I have had sufficient opportunity to read this entire document. I have read and understood it, and I agree to be bound by its terms….

In consideration of (print minor’s name) (“Minor”) being permitted by KKEN to participate in its activities and to use its equipment and facilities . . . I further agree to indemnify and hold harmless KKEN from any and all claims which are brought by, or on behalf of Minor . . . connected with such use or participation by Minor.

Under Colorado law, an exculpatory agreement cannot shield against willful and wanton acts or omissions, but can protect against liability for negligence providing the agreement meets the 4 requirements established by Jones v. Dressel, 623 P.2d 370 (Colo. 1981). Also, in Colorado “A parent of a child may, on behalf of the child, release or waive the child’s prospective claim for negligence.”

The Colorado Supreme Court has established  the following four factors to be met when determining the enforceability of an exculpatory agreement: “(1) the existence of a duty to the public; (2) the nature of the service performed; (3) whether the contract was fairly entered into; and (4) whether the intention of the parties is expressed in clear and unambiguous language [collectively, the ‘Jones factors’].”  An exculpatory agreement “must satisfy all four factors to be enforceable.” In this case, there was no issue with the first three factors, but the court examined the waiver relative to the fourth factor in great detail and ultimately ruled that the waiver met the requirements for enforcement.

The Problem

What should have been an effective defense based on the waiver sort of floundered because of the way the waiver form of the father was filled out. First, the mother did not sign her waiver “on behalf of her daughter.” So, the mother’s waiver is irrelevant. The father botched up his waiver. Who knows what he was thinking. Then, he wrote Timothy Whitney Holly at the bottom of the page near the line provided for the signature of the minor’s parent or guardian.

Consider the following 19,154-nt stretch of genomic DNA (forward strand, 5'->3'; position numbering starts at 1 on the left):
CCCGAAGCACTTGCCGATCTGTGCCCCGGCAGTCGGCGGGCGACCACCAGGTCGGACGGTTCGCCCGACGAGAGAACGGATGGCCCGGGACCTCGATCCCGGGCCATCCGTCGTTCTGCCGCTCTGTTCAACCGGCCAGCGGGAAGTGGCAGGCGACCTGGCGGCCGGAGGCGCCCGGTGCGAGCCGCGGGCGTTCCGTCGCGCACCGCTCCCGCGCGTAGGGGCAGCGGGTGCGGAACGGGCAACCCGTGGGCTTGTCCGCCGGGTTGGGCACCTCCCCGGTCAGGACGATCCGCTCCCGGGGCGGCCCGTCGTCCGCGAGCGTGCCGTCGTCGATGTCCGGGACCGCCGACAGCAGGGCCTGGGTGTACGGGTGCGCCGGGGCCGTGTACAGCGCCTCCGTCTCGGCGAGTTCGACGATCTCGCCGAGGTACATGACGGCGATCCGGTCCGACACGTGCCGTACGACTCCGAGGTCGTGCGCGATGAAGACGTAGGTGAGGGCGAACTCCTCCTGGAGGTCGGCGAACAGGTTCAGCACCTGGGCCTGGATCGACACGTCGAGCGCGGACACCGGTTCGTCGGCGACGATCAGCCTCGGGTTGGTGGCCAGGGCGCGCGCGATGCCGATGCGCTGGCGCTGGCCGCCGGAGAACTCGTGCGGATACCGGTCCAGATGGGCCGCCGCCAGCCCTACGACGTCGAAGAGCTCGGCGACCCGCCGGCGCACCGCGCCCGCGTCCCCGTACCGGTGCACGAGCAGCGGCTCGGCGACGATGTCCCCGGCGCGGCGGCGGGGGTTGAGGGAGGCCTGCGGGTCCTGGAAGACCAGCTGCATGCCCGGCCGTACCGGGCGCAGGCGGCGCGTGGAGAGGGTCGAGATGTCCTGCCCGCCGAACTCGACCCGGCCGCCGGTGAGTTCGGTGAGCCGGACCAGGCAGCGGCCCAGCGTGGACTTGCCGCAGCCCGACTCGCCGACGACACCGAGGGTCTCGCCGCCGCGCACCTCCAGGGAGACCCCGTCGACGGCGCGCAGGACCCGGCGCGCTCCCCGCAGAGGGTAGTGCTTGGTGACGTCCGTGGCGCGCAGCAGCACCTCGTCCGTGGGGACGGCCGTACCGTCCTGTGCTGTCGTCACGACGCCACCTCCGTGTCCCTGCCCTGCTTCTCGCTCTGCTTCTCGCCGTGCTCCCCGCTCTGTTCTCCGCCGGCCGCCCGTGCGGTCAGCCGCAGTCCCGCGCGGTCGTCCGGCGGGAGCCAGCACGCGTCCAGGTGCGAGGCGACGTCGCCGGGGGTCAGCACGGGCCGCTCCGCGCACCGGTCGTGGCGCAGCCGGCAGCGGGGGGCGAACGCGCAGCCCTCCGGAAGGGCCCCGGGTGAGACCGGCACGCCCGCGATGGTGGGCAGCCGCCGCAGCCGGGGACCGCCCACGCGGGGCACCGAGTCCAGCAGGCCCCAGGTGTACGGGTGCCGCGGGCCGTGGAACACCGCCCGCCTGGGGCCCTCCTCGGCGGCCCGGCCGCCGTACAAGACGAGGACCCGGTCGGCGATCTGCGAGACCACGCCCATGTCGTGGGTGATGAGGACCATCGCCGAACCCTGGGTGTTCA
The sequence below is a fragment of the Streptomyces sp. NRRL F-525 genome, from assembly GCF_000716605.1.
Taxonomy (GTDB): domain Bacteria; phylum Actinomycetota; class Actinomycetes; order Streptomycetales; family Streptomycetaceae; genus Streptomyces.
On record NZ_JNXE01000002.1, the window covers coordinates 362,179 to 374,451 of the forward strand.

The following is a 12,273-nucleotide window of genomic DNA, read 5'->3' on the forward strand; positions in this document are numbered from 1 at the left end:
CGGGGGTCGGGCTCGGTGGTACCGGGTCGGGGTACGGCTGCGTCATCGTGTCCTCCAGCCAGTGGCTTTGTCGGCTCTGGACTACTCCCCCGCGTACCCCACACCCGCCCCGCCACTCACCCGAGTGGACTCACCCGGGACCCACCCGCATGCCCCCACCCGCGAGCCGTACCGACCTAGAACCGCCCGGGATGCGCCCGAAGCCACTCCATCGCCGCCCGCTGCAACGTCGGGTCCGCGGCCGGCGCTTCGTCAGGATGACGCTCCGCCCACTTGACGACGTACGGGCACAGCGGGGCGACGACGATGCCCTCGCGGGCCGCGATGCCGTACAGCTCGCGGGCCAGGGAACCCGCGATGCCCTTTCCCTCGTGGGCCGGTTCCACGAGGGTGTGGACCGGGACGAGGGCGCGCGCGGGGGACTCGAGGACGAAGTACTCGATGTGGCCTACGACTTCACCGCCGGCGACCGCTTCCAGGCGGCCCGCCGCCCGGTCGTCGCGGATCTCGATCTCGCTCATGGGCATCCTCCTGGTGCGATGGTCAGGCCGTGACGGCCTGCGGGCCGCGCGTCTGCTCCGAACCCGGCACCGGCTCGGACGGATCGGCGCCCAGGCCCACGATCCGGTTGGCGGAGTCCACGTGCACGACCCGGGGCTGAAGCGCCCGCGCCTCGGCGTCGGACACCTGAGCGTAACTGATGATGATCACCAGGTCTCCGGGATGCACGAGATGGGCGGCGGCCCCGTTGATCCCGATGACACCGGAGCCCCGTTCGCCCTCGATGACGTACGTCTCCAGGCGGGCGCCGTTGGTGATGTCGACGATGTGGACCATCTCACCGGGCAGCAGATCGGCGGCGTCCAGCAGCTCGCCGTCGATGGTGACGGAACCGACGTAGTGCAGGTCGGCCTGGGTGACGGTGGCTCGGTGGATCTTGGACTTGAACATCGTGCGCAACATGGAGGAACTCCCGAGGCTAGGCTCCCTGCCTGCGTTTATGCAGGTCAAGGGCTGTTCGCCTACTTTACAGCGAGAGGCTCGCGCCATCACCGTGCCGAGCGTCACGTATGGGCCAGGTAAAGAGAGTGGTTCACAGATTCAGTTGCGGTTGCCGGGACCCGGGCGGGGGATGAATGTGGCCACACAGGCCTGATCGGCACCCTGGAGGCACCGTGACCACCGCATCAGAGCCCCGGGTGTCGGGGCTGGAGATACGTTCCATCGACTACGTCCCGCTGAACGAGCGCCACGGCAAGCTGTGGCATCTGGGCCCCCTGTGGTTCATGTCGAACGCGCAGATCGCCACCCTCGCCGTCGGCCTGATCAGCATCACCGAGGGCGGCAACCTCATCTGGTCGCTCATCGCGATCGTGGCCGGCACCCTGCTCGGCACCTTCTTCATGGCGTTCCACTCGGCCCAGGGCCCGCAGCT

So the issue was: Did the father sign the document releasing the defendant from liability for negligence?

It seems that perhaps the father was confused at the time of signing. Or was he trying to avoid releasing the defendant from liability? In any event, at this point, the court has not granted summary judgment for the dogsled company. But hold the line … there’s more to come.

For more discussion of this case, I suggest you check with Jim Moss’s post on Recreation Law for more detail. There, you will also find the entire case. Go to

Risk Management Take-Away

In this case, the defendant had the state waiver law on its side. The defendant had a good waiver capable of protecting against liability for negligence. What the defendant did not have was careful administration of the waiver. What good is a waiver if the person does not sign it? NO Protection!!! When the waiver is signed, the employee administering the waiver should check and see if everything is properly signed and filled out. Here, we and the court wonders, Who is Whitney?  It makes me think of the question: “Who is John Galt?”